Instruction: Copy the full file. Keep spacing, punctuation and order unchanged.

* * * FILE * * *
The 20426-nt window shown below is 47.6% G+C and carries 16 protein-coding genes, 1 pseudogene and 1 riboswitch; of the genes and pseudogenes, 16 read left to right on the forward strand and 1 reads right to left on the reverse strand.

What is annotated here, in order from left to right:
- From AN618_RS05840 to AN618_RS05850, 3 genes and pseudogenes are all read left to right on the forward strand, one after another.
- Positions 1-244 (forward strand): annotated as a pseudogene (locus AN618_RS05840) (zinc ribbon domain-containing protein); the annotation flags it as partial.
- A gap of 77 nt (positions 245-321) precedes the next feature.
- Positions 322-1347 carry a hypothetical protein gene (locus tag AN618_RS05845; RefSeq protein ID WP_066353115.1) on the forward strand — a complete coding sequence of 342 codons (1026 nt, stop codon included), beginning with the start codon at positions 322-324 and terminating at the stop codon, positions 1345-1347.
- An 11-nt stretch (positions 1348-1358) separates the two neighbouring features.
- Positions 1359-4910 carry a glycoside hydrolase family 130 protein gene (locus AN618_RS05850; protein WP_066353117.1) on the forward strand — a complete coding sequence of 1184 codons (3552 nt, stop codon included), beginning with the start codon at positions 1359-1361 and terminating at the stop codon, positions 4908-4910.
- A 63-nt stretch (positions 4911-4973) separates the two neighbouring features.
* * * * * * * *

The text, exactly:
The 20426-nt window shown below is 47.6% G+C and carries 16 protein-coding genes, 1 pseudogene and 1 riboswitch; of the genes and pseudogenes, 16 read left to right on the forward strand and 1 reads right to left on the reverse strand.

What is annotated here, in order from left to right:
- From AN618_RS05840 to AN618_RS05850, 3 genes and pseudogenes are all read left to right on the forward strand, one after another.
- Positions 1-244 (forward strand): annotated as a pseudogene (locus AN618_RS05840) (zinc ribbon domain-containing protein); the annotation flags it as partial.
- A gap of 77 nt (positions 245-321) precedes the next feature.
- Positions 322-1347 carry a hypothetical protein gene (locus tag AN618_RS05845; RefSeq protein ID WP_066353115.1) on the forward strand — a complete coding sequence of 342 codons (1026 nt, stop codon included), beginning with the start codon at positions 322-324 and terminating at the stop codon, positions 1345-1347.
- An 11-nt stretch (positions 1348-1358) separates the two neighbouring features.
- Positions 1359-4910 carry a glycoside hydrolase family 130 protein gene (locus AN618_RS05850; protein WP_066353117.1) on the forward strand — a complete coding sequence of 1184 codons (3552 nt, stop codon included), beginning with the start codon at positions 1359-1361 and terminating at the stop codon, positions 4908-4910.
- A 63-nt stretch (positions 4911-4973) separates the two neighbouring features.